John Niemeyer Findlay's double series of lectures, The Discipline of the Cave and The Transcendence of the Cave, aim to convince the reader of the inseparability of the transcendent from everyday life. The first series, The Discipline of the Cave, begins this task by describing the inadequacy and deceptiveness inherent in epistemologies which do not adequately take the transcendent into account.
The first lecture, ‘The Furnishings of the Cave’, serves as a generalised introduction to the entire series of lectures. Findlay sketches an ambitious program, not proposing to discuss Plato’s cave metaphor as such, but rather using it as a point of entry into a much broader investigation of the human predicament. The second and third lectures, both entitled ‘The Methods of Cave Exploration’, examine the methods, both phenomenological and dialectical, brought to bear on this proposed investigation.
The fourth lecture, ‘The Cave Foreground: The Resting Face of Bodies’, begins the phenomenological investigation with a discussion of the physical reality of bodies. This is followed by the fifth lecture, ‘The Cave Foreground: The Moving Face of Bodies’, which shifts the focus of consideration from the spatial to the temporal properties of solid bodies, and, by extension, to the phenomenon of time itself. The properties thus discussed are problematised in the sixth lecture, ‘The Dissolution of Bodies’, which draws on modern physics in order to discuss some of the immediately observable puzzles and contradictions connected to a solid body’s motion through space and time.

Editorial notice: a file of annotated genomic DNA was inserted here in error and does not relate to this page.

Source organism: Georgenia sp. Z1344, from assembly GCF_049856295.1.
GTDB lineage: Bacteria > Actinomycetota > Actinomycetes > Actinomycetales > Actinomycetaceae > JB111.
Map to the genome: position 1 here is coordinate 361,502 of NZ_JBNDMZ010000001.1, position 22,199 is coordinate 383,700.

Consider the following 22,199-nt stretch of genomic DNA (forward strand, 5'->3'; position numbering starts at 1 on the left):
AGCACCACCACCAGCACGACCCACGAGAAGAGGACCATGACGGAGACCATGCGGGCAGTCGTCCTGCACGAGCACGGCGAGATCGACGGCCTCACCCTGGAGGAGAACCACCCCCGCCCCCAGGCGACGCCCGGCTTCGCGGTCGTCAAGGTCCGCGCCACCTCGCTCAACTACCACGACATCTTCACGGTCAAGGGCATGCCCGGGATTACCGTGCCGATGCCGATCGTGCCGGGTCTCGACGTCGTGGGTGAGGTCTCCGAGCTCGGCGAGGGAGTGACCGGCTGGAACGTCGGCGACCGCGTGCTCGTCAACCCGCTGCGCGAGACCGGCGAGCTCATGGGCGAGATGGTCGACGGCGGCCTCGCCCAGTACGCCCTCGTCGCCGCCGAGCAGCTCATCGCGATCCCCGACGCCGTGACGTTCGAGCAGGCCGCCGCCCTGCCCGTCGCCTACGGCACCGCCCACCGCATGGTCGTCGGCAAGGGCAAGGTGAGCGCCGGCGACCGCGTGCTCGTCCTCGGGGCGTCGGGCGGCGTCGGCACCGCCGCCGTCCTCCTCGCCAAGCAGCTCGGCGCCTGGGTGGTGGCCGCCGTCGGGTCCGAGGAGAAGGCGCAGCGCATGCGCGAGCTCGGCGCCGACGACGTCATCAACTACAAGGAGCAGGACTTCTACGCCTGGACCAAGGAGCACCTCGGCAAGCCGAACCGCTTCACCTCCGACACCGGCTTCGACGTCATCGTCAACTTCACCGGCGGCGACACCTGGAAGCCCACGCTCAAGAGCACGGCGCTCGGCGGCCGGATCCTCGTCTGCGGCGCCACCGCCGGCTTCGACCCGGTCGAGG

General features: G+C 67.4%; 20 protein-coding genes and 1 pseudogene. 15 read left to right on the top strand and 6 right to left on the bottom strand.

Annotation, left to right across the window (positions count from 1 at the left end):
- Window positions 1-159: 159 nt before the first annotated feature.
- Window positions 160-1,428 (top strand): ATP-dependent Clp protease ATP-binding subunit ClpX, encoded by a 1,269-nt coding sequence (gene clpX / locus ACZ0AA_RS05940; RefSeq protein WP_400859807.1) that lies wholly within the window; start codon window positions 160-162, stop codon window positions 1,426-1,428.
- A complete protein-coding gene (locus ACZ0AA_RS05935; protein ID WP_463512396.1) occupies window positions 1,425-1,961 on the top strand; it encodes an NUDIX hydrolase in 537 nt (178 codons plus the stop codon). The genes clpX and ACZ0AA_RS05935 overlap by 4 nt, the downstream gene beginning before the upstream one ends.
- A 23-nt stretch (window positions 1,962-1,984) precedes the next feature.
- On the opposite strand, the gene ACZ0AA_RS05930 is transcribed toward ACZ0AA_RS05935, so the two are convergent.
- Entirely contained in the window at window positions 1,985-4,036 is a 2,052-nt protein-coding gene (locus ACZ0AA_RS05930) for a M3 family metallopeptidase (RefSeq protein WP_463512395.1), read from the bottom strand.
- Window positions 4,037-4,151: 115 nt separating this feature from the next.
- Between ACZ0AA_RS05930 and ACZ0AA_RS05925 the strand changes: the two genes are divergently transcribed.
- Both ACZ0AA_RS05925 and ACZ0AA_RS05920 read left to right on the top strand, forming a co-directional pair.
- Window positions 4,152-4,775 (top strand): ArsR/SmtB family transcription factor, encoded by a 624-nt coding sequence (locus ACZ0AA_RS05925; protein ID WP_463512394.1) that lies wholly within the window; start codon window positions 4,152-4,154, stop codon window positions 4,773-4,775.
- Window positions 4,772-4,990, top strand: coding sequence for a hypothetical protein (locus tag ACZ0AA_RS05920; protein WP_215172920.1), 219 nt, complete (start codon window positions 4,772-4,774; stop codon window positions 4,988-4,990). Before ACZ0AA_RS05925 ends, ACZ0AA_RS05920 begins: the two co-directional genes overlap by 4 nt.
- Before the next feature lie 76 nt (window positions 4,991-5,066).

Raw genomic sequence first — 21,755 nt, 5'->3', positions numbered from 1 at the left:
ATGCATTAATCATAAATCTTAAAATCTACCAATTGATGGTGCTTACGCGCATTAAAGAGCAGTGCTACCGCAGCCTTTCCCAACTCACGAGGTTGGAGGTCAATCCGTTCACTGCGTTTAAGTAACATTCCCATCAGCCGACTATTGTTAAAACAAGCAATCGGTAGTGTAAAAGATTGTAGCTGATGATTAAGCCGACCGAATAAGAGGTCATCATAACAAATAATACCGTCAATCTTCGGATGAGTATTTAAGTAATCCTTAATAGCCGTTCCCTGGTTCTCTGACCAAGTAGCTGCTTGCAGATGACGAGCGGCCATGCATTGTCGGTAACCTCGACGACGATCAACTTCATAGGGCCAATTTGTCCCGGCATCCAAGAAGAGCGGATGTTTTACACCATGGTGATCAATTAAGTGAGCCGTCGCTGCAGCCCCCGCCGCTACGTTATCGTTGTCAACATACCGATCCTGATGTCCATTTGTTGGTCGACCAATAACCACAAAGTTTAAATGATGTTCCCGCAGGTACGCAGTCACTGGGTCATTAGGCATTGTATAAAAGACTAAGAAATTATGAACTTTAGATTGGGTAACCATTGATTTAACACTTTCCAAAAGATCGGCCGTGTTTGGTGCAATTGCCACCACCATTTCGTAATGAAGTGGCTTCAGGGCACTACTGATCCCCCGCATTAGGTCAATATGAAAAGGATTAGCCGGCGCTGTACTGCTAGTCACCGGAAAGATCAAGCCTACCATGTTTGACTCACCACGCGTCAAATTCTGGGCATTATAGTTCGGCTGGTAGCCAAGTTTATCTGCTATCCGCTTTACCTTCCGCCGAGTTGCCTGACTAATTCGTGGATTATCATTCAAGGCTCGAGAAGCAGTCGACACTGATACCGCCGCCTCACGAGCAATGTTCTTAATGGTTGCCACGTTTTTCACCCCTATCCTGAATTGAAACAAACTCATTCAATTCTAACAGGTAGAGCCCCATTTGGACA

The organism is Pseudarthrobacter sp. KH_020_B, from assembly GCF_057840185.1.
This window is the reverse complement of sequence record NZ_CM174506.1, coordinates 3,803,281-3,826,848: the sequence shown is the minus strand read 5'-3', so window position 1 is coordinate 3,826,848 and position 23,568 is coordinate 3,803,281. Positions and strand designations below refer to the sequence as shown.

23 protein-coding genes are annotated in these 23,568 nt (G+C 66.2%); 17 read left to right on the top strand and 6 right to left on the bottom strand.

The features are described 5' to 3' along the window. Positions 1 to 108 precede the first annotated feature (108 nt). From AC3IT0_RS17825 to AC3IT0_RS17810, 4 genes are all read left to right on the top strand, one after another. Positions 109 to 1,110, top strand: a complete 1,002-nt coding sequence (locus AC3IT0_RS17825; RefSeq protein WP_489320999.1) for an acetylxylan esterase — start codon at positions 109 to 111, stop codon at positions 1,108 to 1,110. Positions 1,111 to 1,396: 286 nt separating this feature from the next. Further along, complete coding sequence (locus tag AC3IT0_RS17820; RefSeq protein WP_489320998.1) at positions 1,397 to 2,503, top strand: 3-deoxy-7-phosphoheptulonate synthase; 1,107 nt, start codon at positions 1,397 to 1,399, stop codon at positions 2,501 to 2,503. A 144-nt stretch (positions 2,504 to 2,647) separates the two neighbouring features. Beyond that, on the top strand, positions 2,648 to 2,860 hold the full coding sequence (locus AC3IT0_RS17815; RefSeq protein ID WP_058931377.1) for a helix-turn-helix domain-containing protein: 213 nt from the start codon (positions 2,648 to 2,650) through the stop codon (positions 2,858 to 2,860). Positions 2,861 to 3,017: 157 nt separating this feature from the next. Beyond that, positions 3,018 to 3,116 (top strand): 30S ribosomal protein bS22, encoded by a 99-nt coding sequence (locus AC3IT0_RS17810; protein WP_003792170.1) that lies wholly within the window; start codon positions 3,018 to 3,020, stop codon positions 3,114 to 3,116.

The seventh lecture, ‘Further Antinomies of Bodies’, shifts the method of investigation from phenomenological to dialectical, pursuing the opposition between the divisive and connective properties of spatio-temporal bodily existence, including the antinomies of quality, partialism vs. holism, and mechanism vs. chemism and vitalism. Findlay concludes that solid matter, even approached through a dialectical method, is deeply deceptive.
From this conclusion, he turns in the eighth lecture to ‘The Realm of Minds’. This chapter focuses primarily on the relation of mind to bodily phenomena, whereas the ninth lecture, ‘The Realm of Minds Continued’, focuses on higher-order phenomena. Finally, the tenth lecture, ‘The Dissolution of the Realm of Minds’, applies the dialectical method to the phenomena previously discussed, concluding that the world of the mind, of ‘communicating egos’, is no less deceptive than the realm of solid matter.